Super Mario Bros: From A to B

(Written as of 2015)

After the immense popularity and critical acclaim garnished from the original Mario Bros arcade game, the character’s creator Shigeru Miyamoto and long-time Nintendo employee Takashi Tezuka, actually intended to create Super Mario Bros in order to give a last hurrah to the Famicom (the NES in Japan), which was at that time considered to be fading out ahead of the release of the Famicom Disk System and to further progress the development of what Nintendo was calling “athletic” games.

At first, the game was going to involve shooting mechanics, which would have likely involved the NES zapper if history had taken a different direction. Eventually, it was decided that his may have featured as a bonus level at the end of the game, but the developers instead decided to focus more on the platforming and jumping, as that was considered to be more enjoyable, and would also keep true to Mario previous namesake, Jumpman; though the shooting element would later make an appearance in Super Mario Land under the direction and influence of Gunpei Yokoi and his own NES series, Kid Icarus.

Unlike in the original Mario Bros game, in which Mario would be hurt if he stood on turtles without first flipping them onto their backs, it was decided that Mario would be able to defeat them by stomping on their upright shells since the developers decided on the previous mechanic to be illogical. But although a lot of elements of Mario Bros appear to be very illogical, this element, along with every other, has helped to popularize the series immensely. The feature of having Mario change size upon eating a mushroom was the result of basing the game’s level design around the smaller incarnation of Mario, afterward intending to make his size bigger in the final product; but ultimately, it was decided that this feature should be included as a power-up, as it would provide a greater level of challenge for players.

The intention behind some of the earliest level designs of the original Super Mario Bros was to help players be able to differentiate between the mushrooms and the Goombas; as in the first level, for example, the first mushroom was difficult to avoid. Folk tales, whereby people wander into forests and eat magical mushrooms, influenced the use of mushrooms as a power-up in the game. I also have a theory that the use of flowers in the game as a power-up was inspired by Nintendo’s earliest history, whereby they manufactured playing cards for a popular Japanese card game called Hanafuda (Japanese for Flower Cards). The use of mushrooms in the game would also inspire the developers to name the in-game world the Mushroom Kingdom.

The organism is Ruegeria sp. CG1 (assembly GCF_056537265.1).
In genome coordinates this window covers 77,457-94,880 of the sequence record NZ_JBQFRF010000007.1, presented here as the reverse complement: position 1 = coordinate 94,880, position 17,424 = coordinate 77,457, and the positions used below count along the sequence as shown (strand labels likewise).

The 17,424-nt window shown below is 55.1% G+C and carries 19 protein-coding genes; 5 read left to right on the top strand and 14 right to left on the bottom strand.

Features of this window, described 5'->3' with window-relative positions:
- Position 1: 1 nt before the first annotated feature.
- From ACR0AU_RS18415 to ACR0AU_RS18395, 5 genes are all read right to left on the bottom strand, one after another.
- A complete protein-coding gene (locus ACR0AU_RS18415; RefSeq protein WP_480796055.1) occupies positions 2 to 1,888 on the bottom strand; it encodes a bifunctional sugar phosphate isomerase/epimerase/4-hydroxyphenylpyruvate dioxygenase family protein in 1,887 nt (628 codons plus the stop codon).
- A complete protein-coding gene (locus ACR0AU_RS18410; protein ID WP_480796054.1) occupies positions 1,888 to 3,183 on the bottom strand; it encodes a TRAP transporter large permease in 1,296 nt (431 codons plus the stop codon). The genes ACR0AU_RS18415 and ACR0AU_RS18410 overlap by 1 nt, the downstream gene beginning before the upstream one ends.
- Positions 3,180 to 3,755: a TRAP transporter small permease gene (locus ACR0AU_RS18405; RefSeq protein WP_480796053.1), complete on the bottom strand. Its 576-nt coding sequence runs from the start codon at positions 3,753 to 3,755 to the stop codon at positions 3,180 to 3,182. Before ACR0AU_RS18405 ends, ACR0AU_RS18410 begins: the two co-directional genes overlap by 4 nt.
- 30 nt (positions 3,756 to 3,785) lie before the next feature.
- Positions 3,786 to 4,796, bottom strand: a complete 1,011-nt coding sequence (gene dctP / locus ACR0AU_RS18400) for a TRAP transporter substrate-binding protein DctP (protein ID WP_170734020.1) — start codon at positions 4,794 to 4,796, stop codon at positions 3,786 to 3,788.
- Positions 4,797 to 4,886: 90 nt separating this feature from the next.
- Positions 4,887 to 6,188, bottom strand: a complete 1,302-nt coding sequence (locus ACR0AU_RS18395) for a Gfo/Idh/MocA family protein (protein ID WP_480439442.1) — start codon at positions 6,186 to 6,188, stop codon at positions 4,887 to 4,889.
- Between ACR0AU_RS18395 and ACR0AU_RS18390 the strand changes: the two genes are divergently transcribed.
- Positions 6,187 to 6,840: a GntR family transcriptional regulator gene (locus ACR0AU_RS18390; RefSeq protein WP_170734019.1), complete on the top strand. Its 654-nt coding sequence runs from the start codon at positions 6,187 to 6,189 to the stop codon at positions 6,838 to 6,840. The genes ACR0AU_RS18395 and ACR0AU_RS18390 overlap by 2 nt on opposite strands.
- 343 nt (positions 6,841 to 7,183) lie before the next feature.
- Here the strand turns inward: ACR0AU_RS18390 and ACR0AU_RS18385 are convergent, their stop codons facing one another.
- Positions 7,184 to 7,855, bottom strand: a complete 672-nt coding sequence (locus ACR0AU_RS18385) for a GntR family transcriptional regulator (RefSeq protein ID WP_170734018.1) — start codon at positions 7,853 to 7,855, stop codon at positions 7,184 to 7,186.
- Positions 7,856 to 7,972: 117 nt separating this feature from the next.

But one of the main intentions of the developers during the entire process was to keep things simple when they created Super Mario Bros, in order to have the new game out to retail by the end-of-year shopping season. But Nintendo’s hardships paid off, and Miyamoto’s vision was fully realized for the first time. The game has left a long-lasting legacy, helped to re-popularise video games all over the world, and has garnished a level of critical and commercial acclaim that very few other video games have been able to achieve as well as helping to spawn the most successful and recognizable franchise in video gaming history, as well as the most recognizable video game character of all time. Nowadays, Mario is even officially more recognizable than Mickey Mouse. It suggests to me how far the franchise has come since the NES days and the power of what one good idea can do. Although the idea of Super Mario may seem ridiculous to some on paper, the fact of the matter is that it has captivated people’s imaginations and bedazzled gamers all over the world for over 30 years.

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